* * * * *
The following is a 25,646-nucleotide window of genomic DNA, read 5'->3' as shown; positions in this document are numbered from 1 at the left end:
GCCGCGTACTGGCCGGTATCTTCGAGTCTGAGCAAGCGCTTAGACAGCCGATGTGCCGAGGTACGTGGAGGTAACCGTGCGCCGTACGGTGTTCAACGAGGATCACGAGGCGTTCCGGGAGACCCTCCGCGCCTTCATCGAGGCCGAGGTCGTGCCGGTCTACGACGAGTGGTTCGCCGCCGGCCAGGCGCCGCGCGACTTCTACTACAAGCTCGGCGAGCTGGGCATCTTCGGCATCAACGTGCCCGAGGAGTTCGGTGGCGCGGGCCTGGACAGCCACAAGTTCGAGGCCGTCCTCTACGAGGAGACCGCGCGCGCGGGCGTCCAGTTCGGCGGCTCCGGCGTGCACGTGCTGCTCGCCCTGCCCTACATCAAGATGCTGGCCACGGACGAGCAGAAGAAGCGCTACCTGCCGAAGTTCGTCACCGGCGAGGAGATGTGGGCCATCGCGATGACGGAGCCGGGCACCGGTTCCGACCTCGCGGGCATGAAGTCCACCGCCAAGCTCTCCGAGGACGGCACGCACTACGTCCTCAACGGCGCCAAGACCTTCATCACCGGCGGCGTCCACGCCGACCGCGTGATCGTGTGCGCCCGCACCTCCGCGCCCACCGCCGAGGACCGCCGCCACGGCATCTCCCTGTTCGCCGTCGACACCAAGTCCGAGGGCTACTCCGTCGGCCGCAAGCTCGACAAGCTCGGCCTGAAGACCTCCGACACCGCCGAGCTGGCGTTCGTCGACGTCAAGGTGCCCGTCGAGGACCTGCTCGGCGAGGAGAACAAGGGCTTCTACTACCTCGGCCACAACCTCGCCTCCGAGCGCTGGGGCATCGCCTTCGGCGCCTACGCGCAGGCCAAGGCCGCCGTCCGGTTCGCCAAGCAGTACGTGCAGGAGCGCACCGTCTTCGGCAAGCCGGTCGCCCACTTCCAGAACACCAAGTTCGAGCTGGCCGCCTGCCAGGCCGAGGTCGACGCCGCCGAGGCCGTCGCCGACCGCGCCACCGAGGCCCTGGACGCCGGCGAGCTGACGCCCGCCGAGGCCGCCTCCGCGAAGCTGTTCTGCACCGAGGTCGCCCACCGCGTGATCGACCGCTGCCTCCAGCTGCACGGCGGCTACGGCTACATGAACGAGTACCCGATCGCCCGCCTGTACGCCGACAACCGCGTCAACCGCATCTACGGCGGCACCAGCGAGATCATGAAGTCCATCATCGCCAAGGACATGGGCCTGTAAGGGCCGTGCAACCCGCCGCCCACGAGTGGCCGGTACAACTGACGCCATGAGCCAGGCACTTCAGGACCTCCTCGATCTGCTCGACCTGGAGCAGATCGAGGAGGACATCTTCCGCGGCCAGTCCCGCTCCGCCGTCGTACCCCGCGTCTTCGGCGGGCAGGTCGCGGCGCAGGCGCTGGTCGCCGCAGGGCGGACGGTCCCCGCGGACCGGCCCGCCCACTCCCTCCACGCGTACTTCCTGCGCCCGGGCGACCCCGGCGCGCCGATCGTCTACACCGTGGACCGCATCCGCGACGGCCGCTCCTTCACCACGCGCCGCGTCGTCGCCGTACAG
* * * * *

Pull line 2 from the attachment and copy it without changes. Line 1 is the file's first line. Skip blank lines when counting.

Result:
GCCGCGTACTGGCCGGTATCTTCGAGTCTGAGCAAGCGCTTAGACAGCCGATGTGCCGAGGTACGTGGAGGTAACCGTGCGCCGTACGGTGTTCAACGAGGATCACGAGGCGTTCCGGGAGACCCTCCGCGCCTTCATCGAGGCCGAGGTCGTGCCGGTCTACGACGAGTGGTTCGCCGCCGGCCAGGCGCCGCGCGACTTCTACTACAAGCTCGGCGAGCTGGGCATCTTCGGCATCAACGTGCCCGAGGAGTTCGGTGGCGCGGGCCTGGACAGCCACAAGTTCGAGGCCGTCCTCTACGAGGAGACCGCGCGCGCGGGCGTCCAGTTCGGCGGCTCCGGCGTGCACGTGCTGCTCGCCCTGCCCTACATCAAGATGCTGGCCACGGACGAGCAGAAGAAGCGCTACCTGCCGAAGTTCGTCACCGGCGAGGAGATGTGGGCCATCGCGATGACGGAGCCGGGCACCGGTTCCGACCTCGCGGGCATGAAGTCCACCGCCAAGCTCTCCGAGGACGGCACGCACTACGTCCTCAACGGCGCCAAGACCTTCATCACCGGCGGCGTCCACGCCGACCGCGTGATCGTGTGCGCCCGCACCTCCGCGCCCACCGCCGAGGACCGCCGCCACGGCATCTCCCTGTTCGCCGTCGACACCAAGTCCGAGGGCTACTCCGTCGGCCGCAAGCTCGACAAGCTCGGCCTGAAGACCTCCGACACCGCCGAGCTGGCGTTCGTCGACGTCAAGGTGCCCGTCGAGGACCTGCTCGGCGAGGAGAACAAGGGCTTCTACTACCTCGGCCACAACCTCGCCTCCGAGCGCTGGGGCATCGCCTTCGGCGCCTACGCGCAGGCCAAGGCCGCCGTCCGGTTCGCCAAGCAGTACGTGCAGGAGCGCACCGTCTTCGGCAAGCCGGTCGCCCACTTCCAGAACACCAAGTTCGAGCTGGCCGCCTGCCAGGCCGAGGTCGACGCCGCCGAGGCCGTCGCCGACCGCGCCACCGAGGCCCTGGACGCCGGCGAGCTGACGCCCGCCGAGGCCGCCTCCGCGAAGCTGTTCTGCACCGAGGTCGCCCACCGCGTGATCGACCGCTGCCTCCAGCTGCACGGCGGCTACGGCTACATGAACGAGTACCCGATCGCCCGCCTGTACGCCGACAACCGCGTCAACCGCATCTACGGCGGCACCAGCGAGATCATGAAGTCCATCATCGCCAAGGACATGGGCCTGTAAGGGCCGTGCAACCCGCCGCCCACGAGTGGCCGGTACAACTGACGCCATGAGCCAGGCACTTCAGGACCTCCTCGATCTGCTCGACCTGGAGCAGATCGAGGAGGACATCTTCCGCGGCCAGTCCCGCTCCGCCGTCGTACCCCGCGTCTTCGGCGGGCAGGTCGCGGCGCAGGCGCTGGTCGCCGCAGGGCGGACGGTCCCCGCGGACCGGCCCGCCCACTCCCTCCACGCGTACTTCCTGCGCCCGGGCGACCCCGGCGCGCCGATCGTCTACACCGTGGACCGCATCCGCGACGGCCGCTCCTTCACCACGCGCCGCGTCGTCGCCGTACAG